Karl Ove Knausgaard (Author) Karl Ove Knausgaard ''s My Struggle cycle has been heralded as a masterpiece all over the world. From A Death in the Family to The End , the novels move through childhood into adulthood and, together, form an enthralling portrait of human life. Knausgaard has been awarded the Norwegian Critics Prize for Literature, the Brage Prize and the Jerusalem Prize. His work, which also includes Out of the World , A Time for Everything and the Seasons Quartet, is published in thirty-five languages. Martin Aitken (Translator) Martin Aitken ''s translations of Scandinavian literature number some 30 books. He was shortlisted for the International DUBLIN Literary Award in 2017, was a finalist at the US National Book Awards in 2018 and received the PEN America Translation Prize in 2019. He lives in Denmark.
**A Guardian , The Times , Daily Telegraph, Financial Times and The Week Book of the Year 2018** The extraordinary final volume of Karl Ove Knausgaard''s monumental My Struggle series, ''perhaps the most significant literary enterprise of our times'' ( Guardian ) The End is the sixth and final book in the monumental My Struggle cycle. Here, Karl Ove Knausgaard examines life, death, love and literature with unsparing rigour and begins to count the cost of his project. This last volume reflects on the fallout from the earlier books, with Knausgaard facing the pressures of literary acclaim and its often shattering repercussions. The End is at once a meditation on writing and its relationship with reality, and an account of a writer''s relationship with himself - his ambitions, his doubts and frailties. My Struggle depicts life in all its shades, from moments of great drama to seemingly trivial everyday details. It is a project freighted with risk, where the bounds between private and public worlds are tested, not without penalty for the author himself and those around him. The End is the capstone on an unparalleled achievement.
Spring is a deeply moving novel about family, our everyday lives, our joys and our struggles, beautifully illustrated by Anna Bjerger.
I have just finished writing this book for you. What happened that summer nearly three years ago, and its repercussions, are long since over. Sometimes it hurts to live, but there is always something to live for.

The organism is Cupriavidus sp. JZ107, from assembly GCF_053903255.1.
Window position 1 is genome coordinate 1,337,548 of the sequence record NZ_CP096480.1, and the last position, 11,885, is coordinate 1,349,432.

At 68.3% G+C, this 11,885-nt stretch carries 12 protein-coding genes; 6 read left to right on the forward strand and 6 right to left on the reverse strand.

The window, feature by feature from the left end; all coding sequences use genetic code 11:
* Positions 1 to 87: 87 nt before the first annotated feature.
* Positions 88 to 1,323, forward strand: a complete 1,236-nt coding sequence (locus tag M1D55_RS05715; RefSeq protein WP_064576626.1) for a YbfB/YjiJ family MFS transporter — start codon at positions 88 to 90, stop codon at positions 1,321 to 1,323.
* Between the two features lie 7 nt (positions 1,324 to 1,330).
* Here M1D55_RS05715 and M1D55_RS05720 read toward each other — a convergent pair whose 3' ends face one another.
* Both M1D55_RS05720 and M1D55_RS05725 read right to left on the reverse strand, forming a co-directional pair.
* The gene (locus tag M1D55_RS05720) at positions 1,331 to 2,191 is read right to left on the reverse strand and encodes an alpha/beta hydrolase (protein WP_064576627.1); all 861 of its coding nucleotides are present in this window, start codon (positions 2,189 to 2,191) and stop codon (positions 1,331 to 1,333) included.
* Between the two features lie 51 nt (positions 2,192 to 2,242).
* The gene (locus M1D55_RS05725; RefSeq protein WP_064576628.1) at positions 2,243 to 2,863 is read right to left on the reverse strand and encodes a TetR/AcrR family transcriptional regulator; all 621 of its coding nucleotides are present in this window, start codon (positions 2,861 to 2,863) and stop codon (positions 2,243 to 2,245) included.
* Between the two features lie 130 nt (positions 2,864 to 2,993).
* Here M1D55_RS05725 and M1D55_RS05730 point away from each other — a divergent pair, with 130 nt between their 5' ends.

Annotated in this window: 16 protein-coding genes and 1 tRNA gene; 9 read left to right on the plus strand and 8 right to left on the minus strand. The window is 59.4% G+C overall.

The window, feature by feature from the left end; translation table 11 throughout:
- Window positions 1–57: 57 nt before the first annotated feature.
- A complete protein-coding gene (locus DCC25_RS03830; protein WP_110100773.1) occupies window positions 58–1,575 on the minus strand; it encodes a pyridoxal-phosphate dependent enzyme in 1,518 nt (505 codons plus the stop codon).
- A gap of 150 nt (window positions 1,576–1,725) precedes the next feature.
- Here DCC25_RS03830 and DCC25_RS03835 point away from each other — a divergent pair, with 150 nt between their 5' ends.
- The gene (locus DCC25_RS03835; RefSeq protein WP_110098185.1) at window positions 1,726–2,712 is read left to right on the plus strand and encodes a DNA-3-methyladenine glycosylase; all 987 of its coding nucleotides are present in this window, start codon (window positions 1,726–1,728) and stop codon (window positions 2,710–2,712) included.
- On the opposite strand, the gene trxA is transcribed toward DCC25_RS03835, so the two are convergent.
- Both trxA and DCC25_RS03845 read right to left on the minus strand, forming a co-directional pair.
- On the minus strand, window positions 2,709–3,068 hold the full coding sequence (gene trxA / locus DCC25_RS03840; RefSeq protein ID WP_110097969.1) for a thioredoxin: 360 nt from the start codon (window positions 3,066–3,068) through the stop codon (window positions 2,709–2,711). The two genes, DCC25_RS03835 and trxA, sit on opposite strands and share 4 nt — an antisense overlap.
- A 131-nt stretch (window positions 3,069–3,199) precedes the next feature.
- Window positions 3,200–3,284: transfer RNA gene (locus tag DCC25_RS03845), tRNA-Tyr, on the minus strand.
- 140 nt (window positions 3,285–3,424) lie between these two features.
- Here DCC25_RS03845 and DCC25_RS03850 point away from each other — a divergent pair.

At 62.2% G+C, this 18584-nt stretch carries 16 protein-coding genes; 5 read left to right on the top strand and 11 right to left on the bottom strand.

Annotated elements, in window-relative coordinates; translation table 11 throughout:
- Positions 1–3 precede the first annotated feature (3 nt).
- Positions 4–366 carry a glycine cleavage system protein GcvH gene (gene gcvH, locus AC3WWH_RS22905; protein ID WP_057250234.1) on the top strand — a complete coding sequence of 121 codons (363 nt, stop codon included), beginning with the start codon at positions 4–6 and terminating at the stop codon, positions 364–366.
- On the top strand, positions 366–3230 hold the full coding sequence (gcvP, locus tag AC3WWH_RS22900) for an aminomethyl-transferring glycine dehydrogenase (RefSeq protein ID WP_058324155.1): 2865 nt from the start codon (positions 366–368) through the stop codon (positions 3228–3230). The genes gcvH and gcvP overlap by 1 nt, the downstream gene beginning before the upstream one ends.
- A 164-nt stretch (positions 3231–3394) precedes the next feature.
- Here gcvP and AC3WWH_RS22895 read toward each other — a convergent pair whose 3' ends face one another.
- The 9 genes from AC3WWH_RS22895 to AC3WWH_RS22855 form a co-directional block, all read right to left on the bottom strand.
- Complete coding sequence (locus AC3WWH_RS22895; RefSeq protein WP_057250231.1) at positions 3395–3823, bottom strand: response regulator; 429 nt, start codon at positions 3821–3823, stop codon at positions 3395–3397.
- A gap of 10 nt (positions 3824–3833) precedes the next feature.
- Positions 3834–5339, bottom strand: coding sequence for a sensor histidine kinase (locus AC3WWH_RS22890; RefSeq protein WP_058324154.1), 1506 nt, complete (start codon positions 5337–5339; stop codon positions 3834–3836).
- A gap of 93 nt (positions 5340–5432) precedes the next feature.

Spring follows a father and his newborn daughter through one day in April, from sunrise to sunset. It is a day filled with the small joys of family life, but also its deep struggles. With this striking novel in the Seasons quartet, Karl Ove Knausgaard reflects uncompromisingly on life's darkest moments and what can sustain us through them.
Utterly gripping and brilliantly rendered in Knausgaard's famously pensive and honest style, Spring is the account of a shocking and heartbreaking familial trauma and the emotional epicentre of this singular literary series.
The second volume in his autobiographical quartet based on the seasons, Winter is an achingly beautiful collection of daily meditations and letters addressed directly to Knaugsaard's unborn daughter It is strange that you exist, but you don't know anything about what the world looks like. It's strange that there is a first time to see the sky, a first time to see the sun, a first time to feel the air against one's skin. It's strange that there is a first time to see a face, a tree, a lamp, pyjamas, a shoe. In my life that almost never happens anymore. But soon it will. In just a few months, I will see you for the first time.
In Winter, we rejoin the great Karl Ove Knausgaard as the birth of his daughter draws near. In preparation for her arrival, he takes stock of the world, seeing it anew. While new life is on the horizon, the earth is also in hibernation, waiting for the warmer weather to return. In his inimitably sensitive style, he writes about everything from the moon, winter boots and messiness, to owls and birthdays. Taking nothing for granted, he fills these everyday familiar objects and ideas with new meaning.
Startling, compassionate, and exquisitely beautiful, Knausgaard's writing is like nothing else. Somehow, he shows the world as it really is, at once mundane and sublime.